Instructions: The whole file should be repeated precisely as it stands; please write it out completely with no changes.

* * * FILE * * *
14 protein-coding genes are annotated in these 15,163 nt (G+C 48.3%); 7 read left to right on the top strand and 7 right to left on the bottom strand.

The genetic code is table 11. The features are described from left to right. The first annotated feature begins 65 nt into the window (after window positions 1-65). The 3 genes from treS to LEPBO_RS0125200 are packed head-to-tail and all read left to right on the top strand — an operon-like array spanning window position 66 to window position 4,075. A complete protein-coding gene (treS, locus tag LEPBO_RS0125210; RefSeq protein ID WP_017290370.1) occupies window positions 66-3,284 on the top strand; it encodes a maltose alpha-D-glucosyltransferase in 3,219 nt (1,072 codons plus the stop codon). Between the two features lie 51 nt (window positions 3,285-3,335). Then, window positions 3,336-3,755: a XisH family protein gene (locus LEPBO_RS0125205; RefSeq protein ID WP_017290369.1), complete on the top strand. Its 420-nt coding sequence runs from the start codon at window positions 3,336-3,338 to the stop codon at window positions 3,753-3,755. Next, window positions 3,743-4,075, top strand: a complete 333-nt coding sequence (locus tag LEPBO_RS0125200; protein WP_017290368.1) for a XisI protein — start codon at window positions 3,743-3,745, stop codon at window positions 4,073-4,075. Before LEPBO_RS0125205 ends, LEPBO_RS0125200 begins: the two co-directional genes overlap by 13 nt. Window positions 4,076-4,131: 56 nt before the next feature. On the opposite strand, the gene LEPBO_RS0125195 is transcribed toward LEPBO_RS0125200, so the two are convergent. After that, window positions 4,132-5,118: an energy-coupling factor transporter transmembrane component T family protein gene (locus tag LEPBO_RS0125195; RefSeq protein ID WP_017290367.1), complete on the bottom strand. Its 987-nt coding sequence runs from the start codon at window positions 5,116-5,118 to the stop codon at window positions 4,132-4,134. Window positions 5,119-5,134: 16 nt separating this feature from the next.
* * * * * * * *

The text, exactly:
14 protein-coding genes are annotated in these 15,163 nt (G+C 48.3%); 7 read left to right on the top strand and 7 right to left on the bottom strand.

The genetic code is table 11. The features are described from left to right. The first annotated feature begins 65 nt into the window (after window positions 1-65). The 3 genes from treS to LEPBO_RS0125200 are packed head-to-tail and all read left to right on the top strand — an operon-like array spanning window position 66 to window position 4,075. A complete protein-coding gene (treS, locus tag LEPBO_RS0125210; RefSeq protein ID WP_017290370.1) occupies window positions 66-3,284 on the top strand; it encodes a maltose alpha-D-glucosyltransferase in 3,219 nt (1,072 codons plus the stop codon). Between the two features lie 51 nt (window positions 3,285-3,335). Then, window positions 3,336-3,755: a XisH family protein gene (locus LEPBO_RS0125205; RefSeq protein ID WP_017290369.1), complete on the top strand. Its 420-nt coding sequence runs from the start codon at window positions 3,336-3,338 to the stop codon at window positions 3,753-3,755. Next, window positions 3,743-4,075, top strand: a complete 333-nt coding sequence (locus tag LEPBO_RS0125200; protein WP_017290368.1) for a XisI protein — start codon at window positions 3,743-3,745, stop codon at window positions 4,073-4,075. Before LEPBO_RS0125205 ends, LEPBO_RS0125200 begins: the two co-directional genes overlap by 13 nt. Window positions 4,076-4,131: 56 nt before the next feature. On the opposite strand, the gene LEPBO_RS0125195 is transcribed toward LEPBO_RS0125200, so the two are convergent. After that, window positions 4,132-5,118: an energy-coupling factor transporter transmembrane component T family protein gene (locus tag LEPBO_RS0125195; RefSeq protein ID WP_017290367.1), complete on the bottom strand. Its 987-nt coding sequence runs from the start codon at window positions 5,116-5,118 to the stop codon at window positions 4,132-4,134. Window positions 5,119-5,134: 16 nt separating this feature from the next.